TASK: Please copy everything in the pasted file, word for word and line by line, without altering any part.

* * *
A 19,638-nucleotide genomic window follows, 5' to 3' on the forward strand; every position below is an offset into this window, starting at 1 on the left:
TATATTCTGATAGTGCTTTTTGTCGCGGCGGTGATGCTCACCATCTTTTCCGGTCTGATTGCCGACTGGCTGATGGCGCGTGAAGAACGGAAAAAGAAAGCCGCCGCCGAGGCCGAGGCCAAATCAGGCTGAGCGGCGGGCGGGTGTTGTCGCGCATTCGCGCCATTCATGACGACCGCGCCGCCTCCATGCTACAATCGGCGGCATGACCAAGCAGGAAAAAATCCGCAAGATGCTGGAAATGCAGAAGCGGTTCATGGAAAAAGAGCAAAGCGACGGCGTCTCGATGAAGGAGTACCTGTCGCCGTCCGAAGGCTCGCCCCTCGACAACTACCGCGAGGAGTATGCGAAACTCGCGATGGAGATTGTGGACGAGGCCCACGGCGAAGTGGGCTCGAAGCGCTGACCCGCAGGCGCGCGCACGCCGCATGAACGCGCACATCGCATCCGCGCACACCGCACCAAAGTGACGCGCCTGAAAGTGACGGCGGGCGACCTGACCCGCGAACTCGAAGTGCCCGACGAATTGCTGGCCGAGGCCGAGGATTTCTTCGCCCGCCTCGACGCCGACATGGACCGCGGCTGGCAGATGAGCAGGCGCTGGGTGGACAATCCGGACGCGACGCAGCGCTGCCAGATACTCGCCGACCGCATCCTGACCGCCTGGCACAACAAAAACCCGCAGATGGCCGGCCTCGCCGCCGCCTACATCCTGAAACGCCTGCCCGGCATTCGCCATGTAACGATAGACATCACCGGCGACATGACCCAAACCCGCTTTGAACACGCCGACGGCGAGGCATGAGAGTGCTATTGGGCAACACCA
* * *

A 19,638-nucleotide genomic window follows, 5' to 3' on the forward strand; every position below is an offset into this window, starting at 1 on the left:
TATATTCTGATAGTGCTTTTTGTCGCGGCGGTGATGCTCACCATCTTTTCCGGTCTGATTGCCGACTGGCTGATGGCGCGTGAAGAACGGAAAAAGAAAGCCGCCGCCGAGGCCGAGGCCAAATCAGGCTGAGCGGCGGGCGGGTGTTGTCGCGCATTCGCGCCATTCATGACGACCGCGCCGCCTCCATGCTACAATCGGCGGCATGACCAAGCAGGAAAAAATCCGCAAGATGCTGGAAATGCAGAAGCGGTTCATGGAAAAAGAGCAAAGCGACGGCGTCTCGATGAAGGAGTACCTGTCGCCGTCCGAAGGCTCGCCCCTCGACAACTACCGCGAGGAGTATGCGAAACTCGCGATGGAGATTGTGGACGAGGCCCACGGCGAAGTGGGCTCGAAGCGCTGACCCGCAGGCGCGCGCACGCCGCATGAACGCGCACATCGCATCCGCGCACACCGCACCAAAGTGACGCGCCTGAAAGTGACGGCGGGCGACCTGACCCGCGAACTCGAAGTGCCCGACGAATTGCTGGCCGAGGCCGAGGATTTCTTCGCCCGCCTCGACGCCGACATGGACCGCGGCTGGCAGATGAGCAGGCGCTGGGTGGACAATCCGGACGCGACGCAGCGCTGCCAGATACTCGCCGACCGCATCCTGACCGCCTGGCACAACAAAAACCCGCAGATGGCCGGCCTCGCCGCCGCCTACATCCTGAAACGCCTGCCCGGCATTCGCCATGTAACGATAGACATCACCGGCGACATGACCCAAACCCGCTTTGAACACGCCGACGGCGAGGCATGAGAGTGCTATTGGGCAACACCA